In order to provide biopharmaceutical developers with more information at an earlier stage low sample volume or scale-down analytical technologies are required. The Optim 1000 developed by Avacta Analytical has been designed to provide information about conformational stability and aggregation propensity with high throughput and using small amounts of protein, with the added benefit of fully automated operation, data analysis, and reporting.
The development of a specialized sample holder or microcuvette array (MCA) allows the system to analyze up to 48 samples in one run using as little as 1 µL of protein solution in each sample. Depending on the sample and application this can mean using concentrations to below 0.1 mg/mL, corresponding to 100 ng of protein per sample.
The MCA permits high-quality fluorescence and light-scattering data to be recorded from these small volumes, and thermoelectric heating and cooling allows the samples to be subjected to a thermal ramp or held at a fixed temperature during analysis.
In the basic instrument the samples are analyzed by two techniques simultaneously: intrinsic protein fluorescence spectroscopy is used to monitor protein tertiary structure and static light scattering is utilized to monitor protein aggregation. In addition, extrinsic fluorescent dyes can be added to the sample to give complementary information about protein conformation and aggregation. These analytical techniques are particularly well suited to rapid, sensitive analysis of small volumes of protein in the widest range of possible buffer or solvent conditions.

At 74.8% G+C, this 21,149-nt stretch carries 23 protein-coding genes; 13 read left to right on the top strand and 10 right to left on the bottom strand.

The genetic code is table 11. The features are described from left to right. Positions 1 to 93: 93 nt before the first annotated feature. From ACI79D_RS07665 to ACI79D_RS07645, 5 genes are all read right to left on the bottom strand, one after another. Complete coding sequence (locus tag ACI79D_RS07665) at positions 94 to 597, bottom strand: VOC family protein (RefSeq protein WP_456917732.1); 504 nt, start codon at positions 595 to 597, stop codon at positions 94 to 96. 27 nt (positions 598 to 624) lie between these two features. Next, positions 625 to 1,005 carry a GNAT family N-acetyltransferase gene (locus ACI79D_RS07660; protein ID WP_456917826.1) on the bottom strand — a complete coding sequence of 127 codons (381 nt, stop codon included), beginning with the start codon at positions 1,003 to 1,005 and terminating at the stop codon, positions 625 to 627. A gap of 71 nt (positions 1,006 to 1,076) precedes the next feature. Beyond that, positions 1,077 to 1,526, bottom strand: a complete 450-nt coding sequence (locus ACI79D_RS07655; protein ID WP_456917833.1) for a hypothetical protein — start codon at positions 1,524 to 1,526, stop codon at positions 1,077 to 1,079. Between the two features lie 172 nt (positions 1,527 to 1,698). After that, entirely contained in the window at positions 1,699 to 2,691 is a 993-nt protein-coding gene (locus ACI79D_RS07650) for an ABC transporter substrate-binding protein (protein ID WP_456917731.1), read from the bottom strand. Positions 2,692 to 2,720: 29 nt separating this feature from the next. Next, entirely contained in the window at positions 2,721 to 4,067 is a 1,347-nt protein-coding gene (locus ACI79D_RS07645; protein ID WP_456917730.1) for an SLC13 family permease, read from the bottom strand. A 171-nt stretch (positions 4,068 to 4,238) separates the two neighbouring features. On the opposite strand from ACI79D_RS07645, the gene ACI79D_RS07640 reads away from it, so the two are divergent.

In a typical experiment to elucidate stability and aggregation propensity, the protein samples are heated while their intrinsic fluorescence and light-scattering signals are simultaneously monitored. Figure 1 shows typical output of such an experiment.
Changes in the fluorescence emission (Figure 1A) show the loss of higher order structure and that the protein is thermally denatured. By monitoring this signal, Optim can determine a temperature midpoint, Tm, of the unfolding transition (Figure 1B). The scattered light intensity increases strongly when aggregates are formed and this can be characterized using a second parameter, the aggregation onset temperature, Tagg (Figure 1C).
These parameters can be used to screen different candidate proteins or explore the effect of different buffer conditions and additives on protein structure and aggregation. The data generated is comparable to that produced by alternative technologies such as differential scanning calorimetry, circular dichroism, and dynamic light scattering, but Optim is typically much faster and uses orders of magnitude less protein.